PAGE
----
Children's Health & Safety Association

Issue 43: July 2018

Sunday, 14 October 2012 22:39

BPA – Inconclusive Results Cloud the Issue

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October 7, 2012 - According to a new study at the University of California, Berkley and published in the journal 'Environmental Health Perspectives', Bisphenol A (BPA), a synthetic chemical, has been linked to changes in thyroid hormone levels in pregnant women and newborn boys. Normal thyroid function is essential for healthy growth and cognitive development of fetuses and children.

Study shows significance of BPA in Boys - Not Girls

Researchers analyzed BPA levels in urine samples of 335 women during the second trimester of pregnancy, and thyroid hormone levels in blood samples from mothers during pregnancy and from newborns within a few days of birth. Where BPA levels were doubled, there was an associated decrease of 0.13 micrograms per decilitre of total thyroxine (T4) in mothers during pregnancy suggesting a hypothyroid (underactive) effect. As well, newborn boys each with doubled BPA levels were linked to a 9.9% decrease in thyroid stimulating hormone (TSH) suggesting a hypothyroid effect. Several studies in recent years linked lower thyroid hormone levels to delays in cognitive and motor development in young children.

Jonathan Chevrier, Study lead author and Research Epidemiologist at UC Berkeley's Center for Environmental Research and Children's Health (CERCH) stated, "…studies suggest that small changes in thyroid level, even if they're within normal limits, may still have a cognitive effect."

It was not clear why the same results were not found among newborn girls other than to revert to a study on female rats, which had higher levels of an enzyme integral in metabolizing BPA.

Study shows BPA in Caucasians but not African American or Hispanic People

 According to a new study in the American Journal of Medical Association, exposure to BPA 'may' increase the risk of obesity and coronary artery disease in children and adolescents. The study included 2,838 participants aged 6 to 19 who were randomly selected of which 1,047 participants or 34.1% were overweight and 590 or 17.8% were obese. The association between urinary BPA concentrations and obesity risk was significant among Caucasians, but not African American or Hispanic children. The researchers could not explain their findings.

Our bodies excrete the BPA chemical in a matter of hours so it is possible that the study simply indicates that children may have recently consumed food or a beverage from a BPA container. At this point, it is impossible to state conclusively that BPA causes childhood obesity.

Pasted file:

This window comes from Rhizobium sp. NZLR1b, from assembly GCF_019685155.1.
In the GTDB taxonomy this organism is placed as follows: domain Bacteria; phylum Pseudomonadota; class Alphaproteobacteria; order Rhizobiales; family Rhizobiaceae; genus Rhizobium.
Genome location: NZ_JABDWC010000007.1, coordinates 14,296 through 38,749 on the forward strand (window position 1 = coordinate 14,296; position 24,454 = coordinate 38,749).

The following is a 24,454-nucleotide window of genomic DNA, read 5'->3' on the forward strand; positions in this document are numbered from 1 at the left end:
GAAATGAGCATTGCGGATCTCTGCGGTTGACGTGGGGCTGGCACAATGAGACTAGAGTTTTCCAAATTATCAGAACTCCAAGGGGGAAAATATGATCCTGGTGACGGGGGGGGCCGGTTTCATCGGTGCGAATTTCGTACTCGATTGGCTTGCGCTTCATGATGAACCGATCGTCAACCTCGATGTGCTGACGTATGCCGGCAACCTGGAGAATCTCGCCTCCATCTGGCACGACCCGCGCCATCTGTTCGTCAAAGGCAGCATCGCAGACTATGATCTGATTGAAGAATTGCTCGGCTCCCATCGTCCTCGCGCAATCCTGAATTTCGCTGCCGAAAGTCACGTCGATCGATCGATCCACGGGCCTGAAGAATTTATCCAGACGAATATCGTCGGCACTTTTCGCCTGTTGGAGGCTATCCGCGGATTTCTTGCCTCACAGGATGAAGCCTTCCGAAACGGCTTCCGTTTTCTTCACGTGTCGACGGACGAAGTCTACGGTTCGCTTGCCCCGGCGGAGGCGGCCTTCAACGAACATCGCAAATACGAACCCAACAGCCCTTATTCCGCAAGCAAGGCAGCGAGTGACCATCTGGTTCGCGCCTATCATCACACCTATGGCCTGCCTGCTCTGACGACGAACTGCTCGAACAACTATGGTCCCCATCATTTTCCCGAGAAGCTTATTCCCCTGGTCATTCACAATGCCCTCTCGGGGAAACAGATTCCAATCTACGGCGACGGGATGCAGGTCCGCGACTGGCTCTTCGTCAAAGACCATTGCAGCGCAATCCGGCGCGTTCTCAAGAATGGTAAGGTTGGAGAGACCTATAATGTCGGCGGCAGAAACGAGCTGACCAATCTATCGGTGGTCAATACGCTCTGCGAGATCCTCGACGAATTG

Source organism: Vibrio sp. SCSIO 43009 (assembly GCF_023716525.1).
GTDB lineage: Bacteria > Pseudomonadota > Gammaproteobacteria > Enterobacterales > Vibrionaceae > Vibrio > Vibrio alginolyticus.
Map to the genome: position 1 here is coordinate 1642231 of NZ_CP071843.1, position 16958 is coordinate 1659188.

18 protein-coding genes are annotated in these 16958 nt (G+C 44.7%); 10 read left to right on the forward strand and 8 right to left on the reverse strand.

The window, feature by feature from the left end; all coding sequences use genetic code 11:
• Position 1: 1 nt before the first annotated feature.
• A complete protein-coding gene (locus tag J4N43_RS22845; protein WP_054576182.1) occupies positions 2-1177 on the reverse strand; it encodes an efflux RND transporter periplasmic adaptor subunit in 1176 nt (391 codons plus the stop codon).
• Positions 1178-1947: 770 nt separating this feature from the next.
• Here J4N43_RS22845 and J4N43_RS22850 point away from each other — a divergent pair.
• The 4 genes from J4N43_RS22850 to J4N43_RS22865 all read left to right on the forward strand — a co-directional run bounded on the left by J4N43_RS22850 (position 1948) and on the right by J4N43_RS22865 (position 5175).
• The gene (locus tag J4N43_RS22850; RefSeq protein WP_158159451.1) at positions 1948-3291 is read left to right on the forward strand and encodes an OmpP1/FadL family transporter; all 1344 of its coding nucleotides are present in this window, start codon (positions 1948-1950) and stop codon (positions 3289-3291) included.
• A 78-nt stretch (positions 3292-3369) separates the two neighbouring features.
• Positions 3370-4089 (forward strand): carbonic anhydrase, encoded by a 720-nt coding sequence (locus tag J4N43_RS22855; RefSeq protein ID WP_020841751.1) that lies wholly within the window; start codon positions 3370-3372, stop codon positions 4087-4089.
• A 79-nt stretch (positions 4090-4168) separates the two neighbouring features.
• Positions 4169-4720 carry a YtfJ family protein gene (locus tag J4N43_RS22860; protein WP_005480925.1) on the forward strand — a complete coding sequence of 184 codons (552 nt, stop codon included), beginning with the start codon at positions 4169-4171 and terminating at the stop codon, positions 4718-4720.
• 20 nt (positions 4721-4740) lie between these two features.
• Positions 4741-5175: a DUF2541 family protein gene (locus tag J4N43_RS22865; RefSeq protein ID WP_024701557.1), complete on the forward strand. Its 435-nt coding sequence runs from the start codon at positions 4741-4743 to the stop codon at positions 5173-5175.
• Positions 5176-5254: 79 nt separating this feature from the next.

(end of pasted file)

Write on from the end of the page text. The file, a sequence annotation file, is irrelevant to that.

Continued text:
The National Institute of Environmental Health Sciences stated that, "Attempts to link our national obesity problem to minute exposures to chemicals found in common, everyday products are a distraction from the real efforts underway to address this important national health issue."


While the U.S. government health officials have deemed low levels of BPA to be safe they have not come to any conclusion as to what level of BPA would become a health concern.

This study recommends that if you want to reduce your exposure to BPA, then you must reduce using processed food and beverages packaged in cans, plastic bottles, and containers.

Health Canada says BPA is Safe

 Health Canada's Updated Assessment of Bisphenol A (BPA) Exposure from Food Sources found that BPA is safe for use in food-contact materials and the American Chemistry Council issued the following statement on September 28, 2012.

"Health Canada's announcement today once again confirms that BPA is safe for use in food-contact materials, said Steven G. Hentges, Ph.D. of ACC's Polycarbonate/BPA Global Group, and he added, "…this new assessment further indicates that consumers don't need to be concerned with the minute exposures to BPA from food contact and should be confident in its safe use in everyday consumer products."

Based on the overall evidence experts concluded that current dietary exposure to BPA through food packaging use is not expected to pose a health risk to the general population, including newborns and young children.


 BPA is in the lining of tin cans, coffee cup lids, pre-packaged salad containers, polycarbonate-bottled food and beverages, store receipts made of thermal paper, hard plastics, and dental sealant. On July 2012, the U.S. Food and Drug Administration officially banned BPA in the manufacture of baby bottles and cups because environmental groups and parents voiced their profound concerns that BPA was interfering with children's development.

BPA has been associated with a rather large range of heath conditions and diseases including obesity, neurological disorders, disruption of the dopaminergic system, leukemia, testicular interstitial cell tumours in male rats, breast cancer, neuroblastoma, prostate cancer, impaired reproductive system, sexual dysfunction, and brain tumours – but with no conclusive evidence.

Health Canada states in their report, "BPA is one of the most thoroughly tested chemicals in the market used today and has a safety track record for the past 50 years. The consensus of government agencies across the world is that BPA is safe for use in food-contact materials. Not only has the U.S. Food and Drug Administration recently confirmed that it is very unlikely that BPA could cause human health effects but the European Food Safety Authority and a World Health Organization panel have also supported the continued use of BPA in products that come in contact with food."

Read 31505 times Last modified on Sunday, 20 July 2014 15:32


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